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The key role of soil organic matter in the global cycling of persistent organic pollutants: interpreting and modelling field data.

Research output: Contribution to journalJournal article

Published

Journal publication date08/2005
JournalChemosphere
Journal number7
Volume60
Number of pages14
Pages959-972
Original languageEnglish

Abstract

Soil is an important global reservoir for persistent organic pollutants (POPs). The interaction between air (which often receives the majority of emissions) and soil plays a key role in the long term environmental cycling and fate of these chemicals. Soil surveys have been carried out to try and estimate regional and global distribution/inventory of POPs. A correlation between soil POPs concentration and soil organic carbon (SOC) has been observed in background soils [Meijer et al., 2003. Global distribution and budget of PCBs and HCB in baqckground surface soils: implications for sources and environmental processes. Environ. Sci. Technol., 37, 667], provoking discussion about whether POPs will approach steady-state (or equilibrium) between air and SOC, on a global scale. This manuscript investigates this relationship and in particular how soil concentrations can be influenced by factors such as temperature, SOC content and physicochemical properties. A simple two box model designed to investigate parameters that are likely to affect air–soil exchange revealed that more volatile chemicals such as HCB are likely to achieve steady-state conditions between air and soil relatively quickly whilst relatively involatile chemicals, such as heavy PCBs, may take considerably longer and other compounds (e.g. OCDD) may never achieve it. These model calculations provide an insight into which fate processes (e.g. volatilisation or degradation) may control a chemicals fate in the terrestrial environment. A different modelling exercise was used to explore the complex interaction of environmental parameters, representative of ‘real world’ conditions to study their potential influence on POPs cycling at the European scale. Results from the model suggested that compound degradation rates in soil (linked to SOC content), temperature, vegetation cover and ecosystem C turnover are all likely to significantly influence POP air–soil exchange and fate.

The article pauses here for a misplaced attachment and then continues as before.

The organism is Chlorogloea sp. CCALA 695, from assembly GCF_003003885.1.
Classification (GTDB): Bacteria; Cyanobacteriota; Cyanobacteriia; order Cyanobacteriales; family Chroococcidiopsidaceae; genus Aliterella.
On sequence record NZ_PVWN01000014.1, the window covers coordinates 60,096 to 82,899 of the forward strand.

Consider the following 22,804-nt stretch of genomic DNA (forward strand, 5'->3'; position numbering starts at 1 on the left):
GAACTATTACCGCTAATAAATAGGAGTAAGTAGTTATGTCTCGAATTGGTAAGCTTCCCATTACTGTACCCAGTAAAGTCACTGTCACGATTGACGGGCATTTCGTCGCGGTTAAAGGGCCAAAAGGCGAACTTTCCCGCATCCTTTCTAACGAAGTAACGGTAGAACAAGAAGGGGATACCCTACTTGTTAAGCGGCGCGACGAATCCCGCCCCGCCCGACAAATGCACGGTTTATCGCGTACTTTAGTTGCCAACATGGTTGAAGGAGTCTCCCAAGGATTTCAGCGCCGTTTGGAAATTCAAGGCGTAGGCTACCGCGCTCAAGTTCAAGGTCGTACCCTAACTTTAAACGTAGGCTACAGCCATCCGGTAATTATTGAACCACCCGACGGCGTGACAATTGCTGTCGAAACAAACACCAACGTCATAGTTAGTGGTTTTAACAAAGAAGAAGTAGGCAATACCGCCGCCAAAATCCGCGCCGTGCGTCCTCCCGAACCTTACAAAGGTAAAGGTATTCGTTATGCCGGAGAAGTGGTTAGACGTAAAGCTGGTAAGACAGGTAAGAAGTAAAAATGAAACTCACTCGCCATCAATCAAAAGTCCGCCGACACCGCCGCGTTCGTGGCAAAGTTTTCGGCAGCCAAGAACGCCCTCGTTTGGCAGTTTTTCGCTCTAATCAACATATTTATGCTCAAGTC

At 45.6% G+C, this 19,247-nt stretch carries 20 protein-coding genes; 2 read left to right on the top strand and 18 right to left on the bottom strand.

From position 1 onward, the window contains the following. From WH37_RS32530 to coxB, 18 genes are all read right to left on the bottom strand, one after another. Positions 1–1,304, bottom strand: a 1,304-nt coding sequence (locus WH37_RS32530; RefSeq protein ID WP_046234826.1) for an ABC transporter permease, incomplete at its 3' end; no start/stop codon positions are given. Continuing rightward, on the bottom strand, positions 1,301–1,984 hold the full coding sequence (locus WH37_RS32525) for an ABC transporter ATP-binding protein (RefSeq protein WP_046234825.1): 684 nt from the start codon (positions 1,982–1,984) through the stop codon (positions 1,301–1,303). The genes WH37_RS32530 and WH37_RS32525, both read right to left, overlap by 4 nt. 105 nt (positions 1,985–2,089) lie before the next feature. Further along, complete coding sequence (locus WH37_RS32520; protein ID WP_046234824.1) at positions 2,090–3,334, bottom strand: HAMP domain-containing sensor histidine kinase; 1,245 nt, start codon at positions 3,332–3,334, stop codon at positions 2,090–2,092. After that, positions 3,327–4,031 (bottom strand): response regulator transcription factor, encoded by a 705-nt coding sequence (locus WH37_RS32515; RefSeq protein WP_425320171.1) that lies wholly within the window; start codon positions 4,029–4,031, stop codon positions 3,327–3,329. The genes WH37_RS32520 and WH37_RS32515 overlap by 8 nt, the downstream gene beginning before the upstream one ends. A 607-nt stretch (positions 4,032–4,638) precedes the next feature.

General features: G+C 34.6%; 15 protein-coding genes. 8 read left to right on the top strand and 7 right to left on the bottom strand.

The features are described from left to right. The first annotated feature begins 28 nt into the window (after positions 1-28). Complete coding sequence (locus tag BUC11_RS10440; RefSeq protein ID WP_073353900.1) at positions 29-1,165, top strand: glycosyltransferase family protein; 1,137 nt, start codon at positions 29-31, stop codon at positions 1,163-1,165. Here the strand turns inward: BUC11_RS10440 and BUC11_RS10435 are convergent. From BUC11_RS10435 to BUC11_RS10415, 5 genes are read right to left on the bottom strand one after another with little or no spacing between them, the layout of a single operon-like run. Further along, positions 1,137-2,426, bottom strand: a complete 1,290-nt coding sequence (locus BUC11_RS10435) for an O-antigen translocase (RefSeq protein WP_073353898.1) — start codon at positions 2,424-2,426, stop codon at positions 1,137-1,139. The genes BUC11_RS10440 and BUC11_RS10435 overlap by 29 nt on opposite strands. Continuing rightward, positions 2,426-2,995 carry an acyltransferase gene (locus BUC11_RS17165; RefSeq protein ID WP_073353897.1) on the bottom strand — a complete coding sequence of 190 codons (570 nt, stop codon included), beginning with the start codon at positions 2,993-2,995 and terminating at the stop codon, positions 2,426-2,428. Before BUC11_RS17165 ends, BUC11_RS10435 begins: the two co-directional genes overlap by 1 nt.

Bibliographic note

AJS carried out majority of research with cooperation of M D-V (PhD student). Research supported by EU fifth framework grant (GLOBOPOP). RAE_import_type : Journal article RAE_uoa_type : Earth Systems and Environmental Sciences